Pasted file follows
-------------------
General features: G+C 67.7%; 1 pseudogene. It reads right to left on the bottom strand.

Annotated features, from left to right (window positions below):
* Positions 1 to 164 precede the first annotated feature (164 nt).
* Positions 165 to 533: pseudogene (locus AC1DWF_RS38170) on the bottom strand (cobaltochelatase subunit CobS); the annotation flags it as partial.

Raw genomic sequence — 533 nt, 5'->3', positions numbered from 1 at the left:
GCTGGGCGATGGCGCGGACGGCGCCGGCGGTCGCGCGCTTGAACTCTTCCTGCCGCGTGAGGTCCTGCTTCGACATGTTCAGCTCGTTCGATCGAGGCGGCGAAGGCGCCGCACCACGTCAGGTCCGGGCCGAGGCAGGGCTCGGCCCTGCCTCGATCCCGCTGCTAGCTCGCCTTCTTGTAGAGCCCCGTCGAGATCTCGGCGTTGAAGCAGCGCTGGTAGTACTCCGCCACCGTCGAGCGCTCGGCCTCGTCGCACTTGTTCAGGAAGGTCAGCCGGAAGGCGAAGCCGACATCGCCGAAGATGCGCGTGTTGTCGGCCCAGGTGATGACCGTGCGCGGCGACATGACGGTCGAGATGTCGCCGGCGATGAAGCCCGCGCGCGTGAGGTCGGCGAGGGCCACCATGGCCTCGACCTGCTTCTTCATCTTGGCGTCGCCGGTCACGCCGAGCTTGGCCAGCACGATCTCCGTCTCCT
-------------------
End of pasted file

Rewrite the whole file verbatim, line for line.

General features: G+C 67.7%; 1 pseudogene. It reads right to left on the bottom strand.

Annotated features, from left to right (window positions below):
* Positions 1 to 164 precede the first annotated feature (164 nt).
* Positions 165 to 533: pseudogene (locus AC1DWF_RS38170) on the bottom strand (cobaltochelatase subunit CobS); the annotation flags it as partial.

Raw genomic sequence — 533 nt, 5'->3', positions numbered from 1 at the left:
GCTGGGCGATGGCGCGGACGGCGCCGGCGGTCGCGCGCTTGAACTCTTCCTGCCGCGTGAGGTCCTGCTTCGACATGTTCAGCTCGTTCGATCGAGGCGGCGAAGGCGCCGCACCACGTCAGGTCCGGGCCGAGGCAGGGCTCGGCCCTGCCTCGATCCCGCTGCTAGCTCGCCTTCTTGTAGAGCCCCGTCGAGATCTCGGCGTTGAAGCAGCGCTGGTAGTACTCCGCCACCGTCGAGCGCTCGGCCTCGTCGCACTTGTTCAGGAAGGTCAGCCGGAAGGCGAAGCCGACATCGCCGAAGATGCGCGTGTTGTCGGCCCAGGTGATGACCGTGCGCGGCGACATGACGGTCGAGATGTCGCCGGCGATGAAGCCCGCGCGCGTGAGGTCGGCGAGGGCCACCATGGCCTCGACCTGCTTCTTCATCTTGGCGTCGCCGGTCACGCCGAGCTTGGCCAGCACGATCTCCGTCTCCT